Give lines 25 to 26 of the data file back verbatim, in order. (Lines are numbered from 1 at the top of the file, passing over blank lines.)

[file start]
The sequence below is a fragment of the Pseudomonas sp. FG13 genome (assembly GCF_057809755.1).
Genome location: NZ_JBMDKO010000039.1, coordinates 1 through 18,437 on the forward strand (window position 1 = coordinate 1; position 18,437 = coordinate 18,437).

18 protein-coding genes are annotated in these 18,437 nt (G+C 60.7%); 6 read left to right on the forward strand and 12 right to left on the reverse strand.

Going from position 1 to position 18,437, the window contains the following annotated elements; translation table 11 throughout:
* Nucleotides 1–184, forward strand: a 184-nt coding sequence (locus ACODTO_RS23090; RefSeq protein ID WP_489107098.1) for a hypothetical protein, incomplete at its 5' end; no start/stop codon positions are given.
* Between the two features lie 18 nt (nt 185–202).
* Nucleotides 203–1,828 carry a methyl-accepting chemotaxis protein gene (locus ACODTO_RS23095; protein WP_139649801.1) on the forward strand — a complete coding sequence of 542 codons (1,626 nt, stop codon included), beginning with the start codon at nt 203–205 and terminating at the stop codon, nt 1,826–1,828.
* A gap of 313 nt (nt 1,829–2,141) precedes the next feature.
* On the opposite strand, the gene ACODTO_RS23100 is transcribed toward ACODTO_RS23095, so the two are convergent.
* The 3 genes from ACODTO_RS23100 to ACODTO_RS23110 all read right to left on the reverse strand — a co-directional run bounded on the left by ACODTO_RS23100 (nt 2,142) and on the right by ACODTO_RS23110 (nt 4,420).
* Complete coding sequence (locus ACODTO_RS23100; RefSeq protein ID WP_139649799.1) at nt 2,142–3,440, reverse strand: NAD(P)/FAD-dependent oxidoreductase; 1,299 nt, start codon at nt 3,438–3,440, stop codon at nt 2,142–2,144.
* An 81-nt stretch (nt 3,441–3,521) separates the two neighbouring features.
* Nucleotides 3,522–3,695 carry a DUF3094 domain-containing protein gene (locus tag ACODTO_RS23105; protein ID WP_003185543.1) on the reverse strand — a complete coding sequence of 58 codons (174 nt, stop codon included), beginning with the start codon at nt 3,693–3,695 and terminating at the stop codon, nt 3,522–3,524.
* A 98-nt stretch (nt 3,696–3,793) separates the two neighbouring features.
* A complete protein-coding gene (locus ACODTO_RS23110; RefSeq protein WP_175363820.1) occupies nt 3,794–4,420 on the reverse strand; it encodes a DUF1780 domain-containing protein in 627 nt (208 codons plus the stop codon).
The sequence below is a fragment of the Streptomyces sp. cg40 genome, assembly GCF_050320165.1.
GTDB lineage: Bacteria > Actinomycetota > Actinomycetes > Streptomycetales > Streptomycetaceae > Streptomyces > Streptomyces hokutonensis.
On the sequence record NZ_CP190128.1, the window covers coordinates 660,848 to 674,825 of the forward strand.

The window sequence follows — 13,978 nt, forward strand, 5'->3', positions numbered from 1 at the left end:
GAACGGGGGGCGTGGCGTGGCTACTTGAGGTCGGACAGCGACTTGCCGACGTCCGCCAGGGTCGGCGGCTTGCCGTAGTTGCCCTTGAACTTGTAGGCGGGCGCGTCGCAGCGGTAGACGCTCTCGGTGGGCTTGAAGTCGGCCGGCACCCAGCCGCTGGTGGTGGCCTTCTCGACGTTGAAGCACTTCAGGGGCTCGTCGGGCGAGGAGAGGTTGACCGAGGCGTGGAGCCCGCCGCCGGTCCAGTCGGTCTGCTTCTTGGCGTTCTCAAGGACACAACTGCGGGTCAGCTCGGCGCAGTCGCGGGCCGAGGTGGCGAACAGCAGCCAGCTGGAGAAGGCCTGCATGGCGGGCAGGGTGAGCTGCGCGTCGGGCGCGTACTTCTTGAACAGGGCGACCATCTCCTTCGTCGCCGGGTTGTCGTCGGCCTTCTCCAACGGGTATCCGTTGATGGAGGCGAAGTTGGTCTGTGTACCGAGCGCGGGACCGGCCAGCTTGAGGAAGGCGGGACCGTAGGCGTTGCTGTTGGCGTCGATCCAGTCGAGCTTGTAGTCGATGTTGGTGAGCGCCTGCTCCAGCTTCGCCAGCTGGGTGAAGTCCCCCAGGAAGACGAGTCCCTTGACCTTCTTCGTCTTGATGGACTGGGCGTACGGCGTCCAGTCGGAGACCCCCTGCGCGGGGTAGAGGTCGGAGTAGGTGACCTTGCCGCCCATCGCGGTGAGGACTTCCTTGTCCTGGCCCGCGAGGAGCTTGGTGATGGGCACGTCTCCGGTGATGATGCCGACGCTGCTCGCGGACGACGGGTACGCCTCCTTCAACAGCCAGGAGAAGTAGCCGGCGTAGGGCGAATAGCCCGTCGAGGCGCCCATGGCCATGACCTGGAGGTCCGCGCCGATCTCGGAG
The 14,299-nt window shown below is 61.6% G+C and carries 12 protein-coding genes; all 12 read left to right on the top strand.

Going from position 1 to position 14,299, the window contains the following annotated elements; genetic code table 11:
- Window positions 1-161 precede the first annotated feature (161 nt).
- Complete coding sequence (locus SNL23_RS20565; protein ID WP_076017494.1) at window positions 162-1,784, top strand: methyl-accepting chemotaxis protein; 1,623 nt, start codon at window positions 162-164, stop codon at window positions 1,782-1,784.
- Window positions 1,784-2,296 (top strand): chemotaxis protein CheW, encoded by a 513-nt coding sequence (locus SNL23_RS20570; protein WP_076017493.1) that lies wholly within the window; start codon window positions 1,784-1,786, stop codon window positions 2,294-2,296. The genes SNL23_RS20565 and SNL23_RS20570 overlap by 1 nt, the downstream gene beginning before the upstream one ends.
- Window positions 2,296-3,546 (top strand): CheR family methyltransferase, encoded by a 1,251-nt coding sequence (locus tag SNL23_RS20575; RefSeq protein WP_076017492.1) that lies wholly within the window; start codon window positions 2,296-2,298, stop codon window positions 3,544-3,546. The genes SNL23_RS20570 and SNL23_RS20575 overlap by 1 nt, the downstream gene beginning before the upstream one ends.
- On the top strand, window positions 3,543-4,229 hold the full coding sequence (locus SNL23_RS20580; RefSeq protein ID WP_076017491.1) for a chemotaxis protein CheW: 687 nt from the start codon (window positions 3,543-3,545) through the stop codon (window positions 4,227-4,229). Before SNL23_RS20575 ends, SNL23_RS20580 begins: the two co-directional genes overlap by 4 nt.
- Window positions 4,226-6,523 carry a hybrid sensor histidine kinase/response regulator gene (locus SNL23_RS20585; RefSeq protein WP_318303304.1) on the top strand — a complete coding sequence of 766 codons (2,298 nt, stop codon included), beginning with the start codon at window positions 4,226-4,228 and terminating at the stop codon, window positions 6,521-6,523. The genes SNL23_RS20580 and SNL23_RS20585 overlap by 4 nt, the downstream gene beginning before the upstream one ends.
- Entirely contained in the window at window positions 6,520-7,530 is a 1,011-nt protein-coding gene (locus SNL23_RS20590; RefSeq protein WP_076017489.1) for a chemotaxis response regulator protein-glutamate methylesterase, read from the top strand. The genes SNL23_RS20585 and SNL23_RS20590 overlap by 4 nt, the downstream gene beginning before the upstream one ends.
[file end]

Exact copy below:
- Window positions 1,784-2,296 (top strand): chemotaxis protein CheW, encoded by a 513-nt coding sequence (locus SNL23_RS20570; protein WP_076017493.1) that lies wholly within the window; start codon window positions 1,784-1,786, stop codon window positions 2,294-2,296. The genes SNL23_RS20565 and SNL23_RS20570 overlap by 1 nt, the downstream gene beginning before the upstream one ends.
- Window positions 2,296-3,546 (top strand): CheR family methyltransferase, encoded by a 1,251-nt coding sequence (locus tag SNL23_RS20575; RefSeq protein WP_076017492.1) that lies wholly within the window; start codon window positions 2,296-2,298, stop codon window positions 3,544-3,546. The genes SNL23_RS20570 and SNL23_RS20575 overlap by 1 nt, the downstream gene beginning before the upstream one ends.